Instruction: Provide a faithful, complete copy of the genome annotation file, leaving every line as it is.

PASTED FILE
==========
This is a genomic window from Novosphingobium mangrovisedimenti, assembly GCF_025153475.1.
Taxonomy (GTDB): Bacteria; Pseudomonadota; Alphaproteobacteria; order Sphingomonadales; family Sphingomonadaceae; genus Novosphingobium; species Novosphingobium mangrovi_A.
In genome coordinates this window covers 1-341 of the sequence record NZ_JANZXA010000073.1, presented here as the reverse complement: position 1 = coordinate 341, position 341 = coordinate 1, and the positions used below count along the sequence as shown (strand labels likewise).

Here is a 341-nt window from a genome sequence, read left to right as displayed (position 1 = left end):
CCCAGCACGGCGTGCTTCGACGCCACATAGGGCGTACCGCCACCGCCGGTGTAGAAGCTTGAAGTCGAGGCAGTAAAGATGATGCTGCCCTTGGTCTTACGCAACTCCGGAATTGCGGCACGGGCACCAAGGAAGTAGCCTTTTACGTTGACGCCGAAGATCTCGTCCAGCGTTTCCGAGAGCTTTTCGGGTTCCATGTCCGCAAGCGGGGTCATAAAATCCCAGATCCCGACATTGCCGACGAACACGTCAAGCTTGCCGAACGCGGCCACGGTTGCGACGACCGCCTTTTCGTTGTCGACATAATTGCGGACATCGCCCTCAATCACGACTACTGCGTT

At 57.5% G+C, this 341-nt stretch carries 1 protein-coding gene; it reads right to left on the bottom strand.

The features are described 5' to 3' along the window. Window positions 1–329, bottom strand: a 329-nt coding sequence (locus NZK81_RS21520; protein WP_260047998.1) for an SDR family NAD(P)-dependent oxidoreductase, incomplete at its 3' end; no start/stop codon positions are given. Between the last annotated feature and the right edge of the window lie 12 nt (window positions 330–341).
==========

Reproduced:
This is a genomic window from Novosphingobium mangrovisedimenti, assembly GCF_025153475.1.
Taxonomy (GTDB): Bacteria; Pseudomonadota; Alphaproteobacteria; order Sphingomonadales; family Sphingomonadaceae; genus Novosphingobium; species Novosphingobium mangrovi_A.
In genome coordinates this window covers 1-341 of the sequence record NZ_JANZXA010000073.1, presented here as the reverse complement: position 1 = coordinate 341, position 341 = coordinate 1, and the positions used below count along the sequence as shown (strand labels likewise).

Here is a 341-nt window from a genome sequence, read left to right as displayed (position 1 = left end):
CCCAGCACGGCGTGCTTCGACGCCACATAGGGCGTACCGCCACCGCCGGTGTAGAAGCTTGAAGTCGAGGCAGTAAAGATGATGCTGCCCTTGGTCTTACGCAACTCCGGAATTGCGGCACGGGCACCAAGGAAGTAGCCTTTTACGTTGACGCCGAAGATCTCGTCCAGCGTTTCCGAGAGCTTTTCGGGTTCCATGTCCGCAAGCGGGGTCATAAAATCCCAGATCCCGACATTGCCGACGAACACGTCAAGCTTGCCGAACGCGGCCACGGTTGCGACGACCGCCTTTTCGTTGTCGACATAATTGCGGACATCGCCCTCAATCACGACTACTGCGTT

At 57.5% G+C, this 341-nt stretch carries 1 protein-coding gene; it reads right to left on the bottom strand.

The features are described 5' to 3' along the window. Window positions 1–329, bottom strand: a 329-nt coding sequence (locus NZK81_RS21520; protein WP_260047998.1) for an SDR family NAD(P)-dependent oxidoreductase, incomplete at its 3' end; no start/stop codon positions are given. Between the last annotated feature and the right edge of the window lie 12 nt (window positions 330–341).